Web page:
Summer school isn’t just about grades.
Well, it is about grades, and for about 160 seniors who finished summer school classes last week it meant checking off the last credits needed to graduate.
But for the past three years it’s also offered an opportunity for some summer school students to think about what it means to have Alzheimer’s or to care for someone who has the disease.
For that, they can thank LPS Youth Development Team Coordinator Pete Ferguson, whose mother died of Alzheimer’s.
Ferguson created a putt-putt golf tournament four years ago to raise awareness as part of the Alzheimer's Association’s “Longest Day” events on the summer solstice.
For the past three years, the tournament has been at North Star, in the midst of summer school classes.
Art teacher Jen Deets has her summer school classes dress up some of the putt-putt holes, and other summer school students set up the course.
Elementary school students who attend summer school at other locations have come to act as guides for participants.
Residents of CountryHouse, a memory care facility, play the course, along with students and anyone else interested.
The goal, said Ferguson: to make younger people more aware of a disease that could affect their parents or grandparents.
Charity and CLCs
Charity Iromuayna, the standout Northeast basketball player recently named head coach at her alma mater, will oversee Civic Nebraska’s four Community Learning Centers.
The nonprofit organization, founded and led by state Sen. Adam Morfeld, hired Iromuanya as its leadership programs coordinator.
She’ll be in charge of directing and coordinating the before- and after-school programs and overseeing the site supervisors at Campbell and Randolph elementary schools and Northeast and Lincoln High.
Lincoln Public Schools has 26 Community Learning Centers at high-poverty schools: 19 grade schools, six middle schools and one high school. With the help of an $804,000 grant it plans to add them at Northeast, Lincoln High and Randolph Elementary.
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Civic Nebraska is one of 10 community organizations that administer the CLCs. Since 2017 it has run the CLC at Campbell, and it was recently selected to run the three new programs.
CLCs are different from traditional after-school programs because their activities are more closely tied to what’s happening at the school and the needs of families and the neighborhood. They’re supported by community agencies, LPS, federal funds and grants.
Iromuayna has been the CLC supervisor at Everett Elementary, and Civic Nebraska gave her one of its Strengthening Democracy Awards for her work there, which included coordinating a spring break and summer program with the school.
She was a four-year starter for the Northeast Rockets from 2002-06, helped guide the basketball team to a 24-0 season and a Class A state championship as a junior, and followed with a first-team Super-State season as a senior. She played college ball at NCAA Division I Albany.
After college, Iromuanya returned to Nebraska, worked at UNL, got her master's degree and coached eighth-grade club teams before joining the Northeast staff as a volunteer assistant.
LPS budget hearings
Hand it to Richard Schmeling.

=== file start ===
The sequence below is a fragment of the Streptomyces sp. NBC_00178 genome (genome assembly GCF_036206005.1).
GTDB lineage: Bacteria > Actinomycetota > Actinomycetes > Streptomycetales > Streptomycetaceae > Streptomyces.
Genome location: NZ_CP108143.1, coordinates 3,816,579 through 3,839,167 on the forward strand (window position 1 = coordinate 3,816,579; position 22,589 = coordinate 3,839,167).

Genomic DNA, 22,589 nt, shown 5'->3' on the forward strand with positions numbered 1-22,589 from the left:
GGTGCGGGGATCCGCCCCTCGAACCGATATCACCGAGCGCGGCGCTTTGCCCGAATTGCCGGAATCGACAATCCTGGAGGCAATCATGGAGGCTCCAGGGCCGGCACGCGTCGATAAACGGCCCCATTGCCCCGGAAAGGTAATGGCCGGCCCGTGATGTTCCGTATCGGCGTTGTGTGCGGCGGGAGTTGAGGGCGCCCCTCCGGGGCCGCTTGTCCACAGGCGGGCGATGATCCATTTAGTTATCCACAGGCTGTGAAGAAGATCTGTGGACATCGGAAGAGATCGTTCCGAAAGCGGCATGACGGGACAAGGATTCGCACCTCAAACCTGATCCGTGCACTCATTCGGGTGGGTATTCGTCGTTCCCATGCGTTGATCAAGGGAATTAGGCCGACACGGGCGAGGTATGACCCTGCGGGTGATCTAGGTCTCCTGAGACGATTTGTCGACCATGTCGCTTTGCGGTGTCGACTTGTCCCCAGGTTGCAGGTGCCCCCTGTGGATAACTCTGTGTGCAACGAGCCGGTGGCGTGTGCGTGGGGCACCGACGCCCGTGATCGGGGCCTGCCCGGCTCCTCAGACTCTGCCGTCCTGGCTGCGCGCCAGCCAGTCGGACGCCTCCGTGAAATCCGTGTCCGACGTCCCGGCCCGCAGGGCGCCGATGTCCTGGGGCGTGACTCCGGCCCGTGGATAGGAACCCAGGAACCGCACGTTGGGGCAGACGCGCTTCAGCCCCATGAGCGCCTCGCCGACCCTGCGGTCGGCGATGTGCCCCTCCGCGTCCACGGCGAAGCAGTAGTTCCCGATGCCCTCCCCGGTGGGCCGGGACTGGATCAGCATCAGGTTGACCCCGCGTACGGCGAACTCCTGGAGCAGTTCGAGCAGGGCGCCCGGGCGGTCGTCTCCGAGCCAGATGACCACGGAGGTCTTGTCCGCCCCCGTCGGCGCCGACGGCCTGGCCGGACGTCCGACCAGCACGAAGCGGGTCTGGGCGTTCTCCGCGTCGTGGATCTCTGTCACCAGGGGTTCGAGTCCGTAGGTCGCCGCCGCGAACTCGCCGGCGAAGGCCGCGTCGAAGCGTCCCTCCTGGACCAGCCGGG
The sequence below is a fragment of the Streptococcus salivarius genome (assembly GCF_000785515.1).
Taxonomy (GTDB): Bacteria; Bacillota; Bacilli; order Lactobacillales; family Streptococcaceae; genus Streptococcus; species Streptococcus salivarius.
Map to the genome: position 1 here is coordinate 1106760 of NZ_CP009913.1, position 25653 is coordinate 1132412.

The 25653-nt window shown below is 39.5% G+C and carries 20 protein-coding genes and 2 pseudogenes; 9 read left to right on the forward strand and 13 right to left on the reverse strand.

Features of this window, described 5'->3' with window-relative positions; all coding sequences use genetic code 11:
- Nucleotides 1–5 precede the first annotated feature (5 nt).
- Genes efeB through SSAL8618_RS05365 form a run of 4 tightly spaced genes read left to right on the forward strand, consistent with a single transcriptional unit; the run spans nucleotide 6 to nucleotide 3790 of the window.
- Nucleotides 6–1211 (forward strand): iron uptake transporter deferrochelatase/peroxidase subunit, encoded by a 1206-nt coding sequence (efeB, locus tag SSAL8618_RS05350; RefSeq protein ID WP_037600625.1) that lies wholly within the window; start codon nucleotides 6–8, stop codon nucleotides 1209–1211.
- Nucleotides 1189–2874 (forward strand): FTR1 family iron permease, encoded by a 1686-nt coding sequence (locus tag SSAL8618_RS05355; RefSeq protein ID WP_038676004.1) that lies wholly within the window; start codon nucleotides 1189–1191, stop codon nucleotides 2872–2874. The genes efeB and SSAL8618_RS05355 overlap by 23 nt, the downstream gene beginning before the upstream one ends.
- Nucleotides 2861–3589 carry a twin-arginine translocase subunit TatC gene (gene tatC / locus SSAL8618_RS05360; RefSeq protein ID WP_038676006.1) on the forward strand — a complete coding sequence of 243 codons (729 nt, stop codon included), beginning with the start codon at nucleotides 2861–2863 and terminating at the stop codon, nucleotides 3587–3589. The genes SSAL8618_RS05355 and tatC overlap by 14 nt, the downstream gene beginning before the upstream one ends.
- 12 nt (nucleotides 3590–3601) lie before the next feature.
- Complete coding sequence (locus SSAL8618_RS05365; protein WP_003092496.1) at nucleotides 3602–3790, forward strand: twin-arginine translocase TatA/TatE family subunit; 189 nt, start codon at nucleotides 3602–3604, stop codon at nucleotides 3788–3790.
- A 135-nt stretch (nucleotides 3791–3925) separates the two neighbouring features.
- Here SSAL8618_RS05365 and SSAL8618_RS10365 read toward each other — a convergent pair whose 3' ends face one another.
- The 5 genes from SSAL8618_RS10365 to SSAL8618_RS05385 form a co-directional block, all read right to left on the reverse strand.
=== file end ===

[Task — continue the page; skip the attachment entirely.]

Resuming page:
The president of Citizens for Improved Transit came to an LPS budget forum to ask school board members to add $8,000 to its budget to buy StarTran passes for low-income students.
Schmeling -- donning a Dr. Seuss hat, mostly for levity’s sake -- was one of a grand total of two people who spoke at two public forums the district held last month on its proposed $458.6 million general fund budget for the coming year.
The sparse attendance at LPS budget forums is fairly common. Two years ago was an exception -- when some opposed the district’s decision not to lower its tax rate despite an $18.2 million increase in property tax revenue.
But more often than not, few people turn out to forums or board meetings -- in contrast to the city budget process, which typically draws more people and often more controversy, despite the fact that the LPS tax levy comprises more than 60% of a Lincoln homeowner’s total tax bill.
For the coming year, the owner of a $184,800 home would pay $2,262 in taxes to support LPS, if the board approves the budget in August -- and that homeowner's property valuation doesn't increase.
The district's total tax levy is $1.223 per $100 of valuation. The bulk of that is the $1.04 levy -- a cent below the state-imposed lid -- used to finance the general fund budget.
That same homeowner would pay about $584 in taxes to support the city’s $215 million budget. Its tax rate is 31.648 cents per $100 of valuation.
In addition to the public forums, LPS officials give budget presentations to a variety of organizations, and it holds at least two school board budget work sessions open to the public.
There could be several reasons the budget process doesn't draw big crowds: it's complicated, Lincoln residents have traditionally supported the schools, and the city council’s more partisan nature can often highlight the divide over issues.
There's a couple more chances to weigh in: at the first reading of the budget at the Aug. 13 school board meeting; and at the Aug. 27 meeting when the board will vote on it.
As for Schemling's concerns: School board members didn't add money for his cause but said the district would try to do a better job of letting families know how to get the bus passes. And board member Connie Duncan offered to help him fill out a grant application to the Duncan Foundation to subsidize his efforts.
Reach the writer at 402-473-7226 or firstname.lastname@example.org.
On Twitter @LJSreist.